2008 – Slumdog Millionaire

2009 – The Hurt Locker

2010 – The King’s Speech

2011 – The Artist

2012 – Argo

2013 – 12 Years a Slave

2014 – Birdman

2015 – Spotlight

2016 – Moonlight

2017 – The Shape of Water

We start with my three least surprising winners:

3. Lord of the Rings: Return of the King (2003)

Peter Jackson’s final entry in the acclaimed trilogy seemed due for a win after the first two installments were nominated, but lost to A Beautiful Mind and Chicago. This was as much a recognition for the entire franchise and by 2003, it was obvious the Academy would move in that direction.

2. Titanic (1997)

James Cameron’s epic was plagued with rumors of a troubled shoot and the possibility seemed real that it could be a costly flop. The opposite occurred as Titanic became the highest grossing motion picture of all time upon its release. It seemed clear that Oscar love would follow.

1. Schindler’s List (1993)

Capping an amazing year which saw Steven Spielberg direct Jurassic Park over the summer, his Holocaust feature Schindler’s List became the undeniable front-runner at its end of year release. Winning all significant precursors, this was a shoo-in selection.

Now to the upsets. In my view, there were four very real ones and I had to leave one out. That would be 1995 when Braveheart emerged victorious over the favored Apollo 13 and Sense and Sensibility. Yet there’s 3 others that I feel top it.

3. Moonlight (2016)

La La Land appeared ready to pick up the gold after its filmmaker Damien Chazelle and lead actress Emma Stone had already won. And it looked like the script was being followed when Warren Beatty and Faye Dunaway actually announced the musical as Best Picture. Perhaps Oscar’s largest controversy followed as the wrong envelope was given and the Barry Jenkins effort Moonlight had actually won. Correct envelopes or not, the Moonlight victory was still unexpected given the La La momentum.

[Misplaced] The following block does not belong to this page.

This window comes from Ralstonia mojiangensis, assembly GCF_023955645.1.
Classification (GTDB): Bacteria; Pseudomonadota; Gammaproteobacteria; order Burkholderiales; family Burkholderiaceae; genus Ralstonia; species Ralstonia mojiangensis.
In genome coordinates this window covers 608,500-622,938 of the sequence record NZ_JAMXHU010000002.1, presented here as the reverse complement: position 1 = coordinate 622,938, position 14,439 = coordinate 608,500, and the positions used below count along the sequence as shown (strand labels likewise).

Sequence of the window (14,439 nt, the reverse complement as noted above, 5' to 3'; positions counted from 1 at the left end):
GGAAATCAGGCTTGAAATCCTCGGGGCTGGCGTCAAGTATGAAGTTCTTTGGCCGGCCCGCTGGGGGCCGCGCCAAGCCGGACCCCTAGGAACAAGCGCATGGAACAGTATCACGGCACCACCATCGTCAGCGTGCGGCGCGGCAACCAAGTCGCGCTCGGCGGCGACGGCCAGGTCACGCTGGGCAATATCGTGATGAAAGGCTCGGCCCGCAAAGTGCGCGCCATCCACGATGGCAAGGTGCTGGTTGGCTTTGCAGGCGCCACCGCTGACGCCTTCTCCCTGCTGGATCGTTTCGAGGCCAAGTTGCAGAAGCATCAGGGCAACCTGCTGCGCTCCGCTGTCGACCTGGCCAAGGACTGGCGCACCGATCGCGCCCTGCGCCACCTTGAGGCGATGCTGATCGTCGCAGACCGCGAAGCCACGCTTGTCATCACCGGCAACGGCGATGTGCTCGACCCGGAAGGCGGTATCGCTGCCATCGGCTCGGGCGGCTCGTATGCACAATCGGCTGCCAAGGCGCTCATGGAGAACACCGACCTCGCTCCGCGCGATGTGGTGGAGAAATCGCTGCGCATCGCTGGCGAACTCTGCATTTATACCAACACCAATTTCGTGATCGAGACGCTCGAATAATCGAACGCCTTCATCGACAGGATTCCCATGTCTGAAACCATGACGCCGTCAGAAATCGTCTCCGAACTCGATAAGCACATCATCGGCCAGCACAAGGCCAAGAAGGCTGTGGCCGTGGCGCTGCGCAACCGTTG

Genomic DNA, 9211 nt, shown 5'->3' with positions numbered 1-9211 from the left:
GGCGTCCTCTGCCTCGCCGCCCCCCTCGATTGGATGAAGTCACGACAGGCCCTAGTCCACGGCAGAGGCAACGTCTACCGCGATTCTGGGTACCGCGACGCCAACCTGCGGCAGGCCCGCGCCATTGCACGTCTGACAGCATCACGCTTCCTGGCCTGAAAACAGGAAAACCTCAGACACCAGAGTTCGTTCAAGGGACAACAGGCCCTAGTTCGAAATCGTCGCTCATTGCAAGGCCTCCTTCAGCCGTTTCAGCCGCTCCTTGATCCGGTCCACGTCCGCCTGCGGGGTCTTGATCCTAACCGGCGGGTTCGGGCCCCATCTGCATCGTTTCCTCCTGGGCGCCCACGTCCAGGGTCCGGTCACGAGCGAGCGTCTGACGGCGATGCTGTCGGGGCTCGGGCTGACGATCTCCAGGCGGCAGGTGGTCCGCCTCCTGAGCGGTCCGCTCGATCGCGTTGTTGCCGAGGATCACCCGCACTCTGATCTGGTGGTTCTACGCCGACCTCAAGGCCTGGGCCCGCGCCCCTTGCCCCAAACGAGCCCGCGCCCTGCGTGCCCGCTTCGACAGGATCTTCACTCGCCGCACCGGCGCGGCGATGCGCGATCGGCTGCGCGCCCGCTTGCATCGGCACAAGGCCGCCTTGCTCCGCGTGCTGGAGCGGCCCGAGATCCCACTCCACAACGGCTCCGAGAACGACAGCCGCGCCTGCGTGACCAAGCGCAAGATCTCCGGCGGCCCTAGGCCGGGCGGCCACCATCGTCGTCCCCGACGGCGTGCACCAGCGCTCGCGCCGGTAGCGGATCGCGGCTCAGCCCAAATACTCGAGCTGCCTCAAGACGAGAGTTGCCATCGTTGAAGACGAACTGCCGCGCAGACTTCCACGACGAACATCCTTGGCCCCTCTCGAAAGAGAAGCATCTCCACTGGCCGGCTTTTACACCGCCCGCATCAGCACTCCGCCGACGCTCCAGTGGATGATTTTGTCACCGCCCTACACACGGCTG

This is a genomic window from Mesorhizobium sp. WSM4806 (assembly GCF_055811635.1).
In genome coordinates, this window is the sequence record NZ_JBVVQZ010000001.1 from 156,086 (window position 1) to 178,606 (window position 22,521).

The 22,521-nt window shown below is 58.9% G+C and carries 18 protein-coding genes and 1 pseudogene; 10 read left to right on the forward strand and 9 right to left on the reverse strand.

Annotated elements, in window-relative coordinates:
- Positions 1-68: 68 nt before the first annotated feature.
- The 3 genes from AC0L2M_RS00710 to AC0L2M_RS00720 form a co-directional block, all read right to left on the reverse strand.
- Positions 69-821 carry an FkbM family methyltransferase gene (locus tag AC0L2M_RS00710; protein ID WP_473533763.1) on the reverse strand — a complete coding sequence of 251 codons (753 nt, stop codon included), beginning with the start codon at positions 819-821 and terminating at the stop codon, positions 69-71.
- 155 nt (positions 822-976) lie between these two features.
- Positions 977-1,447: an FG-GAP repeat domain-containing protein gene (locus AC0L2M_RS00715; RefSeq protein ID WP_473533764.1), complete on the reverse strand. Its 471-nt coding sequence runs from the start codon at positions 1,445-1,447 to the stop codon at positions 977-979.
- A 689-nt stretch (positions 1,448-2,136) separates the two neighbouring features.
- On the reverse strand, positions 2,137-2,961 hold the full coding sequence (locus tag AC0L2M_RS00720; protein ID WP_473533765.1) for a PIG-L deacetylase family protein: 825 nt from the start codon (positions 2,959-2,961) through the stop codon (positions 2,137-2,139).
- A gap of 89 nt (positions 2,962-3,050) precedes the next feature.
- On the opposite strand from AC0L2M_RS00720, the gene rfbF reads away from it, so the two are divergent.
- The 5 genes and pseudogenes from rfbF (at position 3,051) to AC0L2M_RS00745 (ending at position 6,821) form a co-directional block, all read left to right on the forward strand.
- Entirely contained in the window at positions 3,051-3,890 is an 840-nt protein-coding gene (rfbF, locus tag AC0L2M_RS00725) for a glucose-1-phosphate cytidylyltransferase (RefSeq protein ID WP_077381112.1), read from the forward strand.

2. Shakespeare in Love (1998)

All eyes were on Spielberg’s World War II epic Saving Private Ryan to win as Spielberg had already picked up his second statue for directing. Shakespeare rewrote that script and few saw it coming.

1. Crash (2005)

Here is perhaps the most surprising BP winner in history. Ang Lee’s Brokeback Mountain was the strong favorite when the Paul Haggis race relations drama took it. Even presenter Jack Nicholson looked shocked when he read the envelope.

And now the fields. That’s a bit tough because just under a decade ago, the Academy switched from five finite nominees to anywhere between five and ten (nine being the most common). For weakest, I’m going with 2011 when there were 9. While there’s some quality picks like The Artist, The Descendants, Hugo, Midnight in Paris, Moneyball, and The Tree of Life – I feel even some of them might have missed the cut in stronger years. And I think that certainly applies to Extremely Loud & Incredibly Close, The Help, and War Horse.

For strongest, I will go with the aforementioned 1994. Pulp Fiction and Shawshank are indeed two of the most impressive cinematic contributions in recent times. Winner Gump and other nominees Quiz Show and Four Weddings and a Funeral filled out the slate.

And that does it, folks! Hope you enjoyed my look back at Best Picture in modern times.

L.A. Loves Roma